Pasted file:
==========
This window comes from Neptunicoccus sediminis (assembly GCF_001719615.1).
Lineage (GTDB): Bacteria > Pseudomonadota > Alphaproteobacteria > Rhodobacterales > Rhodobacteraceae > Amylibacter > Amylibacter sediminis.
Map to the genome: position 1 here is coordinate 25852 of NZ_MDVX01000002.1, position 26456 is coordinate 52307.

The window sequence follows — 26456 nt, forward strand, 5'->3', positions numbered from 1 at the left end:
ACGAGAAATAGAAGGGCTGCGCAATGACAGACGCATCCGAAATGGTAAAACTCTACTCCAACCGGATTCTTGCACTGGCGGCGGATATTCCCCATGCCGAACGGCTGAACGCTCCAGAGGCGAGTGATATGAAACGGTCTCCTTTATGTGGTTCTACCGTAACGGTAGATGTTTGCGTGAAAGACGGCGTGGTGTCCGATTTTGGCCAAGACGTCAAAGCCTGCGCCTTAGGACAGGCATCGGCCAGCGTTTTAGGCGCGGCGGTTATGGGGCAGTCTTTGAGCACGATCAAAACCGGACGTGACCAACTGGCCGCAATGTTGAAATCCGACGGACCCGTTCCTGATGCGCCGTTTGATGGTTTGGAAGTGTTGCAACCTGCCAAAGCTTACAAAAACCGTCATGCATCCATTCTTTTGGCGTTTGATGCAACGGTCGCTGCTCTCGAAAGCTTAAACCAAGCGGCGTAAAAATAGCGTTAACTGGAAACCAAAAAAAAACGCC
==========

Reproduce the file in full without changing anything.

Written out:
This window comes from Neptunicoccus sediminis (assembly GCF_001719615.1).
Lineage (GTDB): Bacteria > Pseudomonadota > Alphaproteobacteria > Rhodobacterales > Rhodobacteraceae > Amylibacter > Amylibacter sediminis.
Map to the genome: position 1 here is coordinate 25852 of NZ_MDVX01000002.1, position 26456 is coordinate 52307.

The window sequence follows — 26456 nt, forward strand, 5'->3', positions numbered from 1 at the left end:
ACGAGAAATAGAAGGGCTGCGCAATGACAGACGCATCCGAAATGGTAAAACTCTACTCCAACCGGATTCTTGCACTGGCGGCGGATATTCCCCATGCCGAACGGCTGAACGCTCCAGAGGCGAGTGATATGAAACGGTCTCCTTTATGTGGTTCTACCGTAACGGTAGATGTTTGCGTGAAAGACGGCGTGGTGTCCGATTTTGGCCAAGACGTCAAAGCCTGCGCCTTAGGACAGGCATCGGCCAGCGTTTTAGGCGCGGCGGTTATGGGGCAGTCTTTGAGCACGATCAAAACCGGACGTGACCAACTGGCCGCAATGTTGAAATCCGACGGACCCGTTCCTGATGCGCCGTTTGATGGTTTGGAAGTGTTGCAACCTGCCAAAGCTTACAAAAACCGTCATGCATCCATTCTTTTGGCGTTTGATGCAACGGTCGCTGCTCTCGAAAGCTTAAACCAAGCGGCGTAAAAATAGCGTTAACTGGAAACCAAAAAAAAACGCC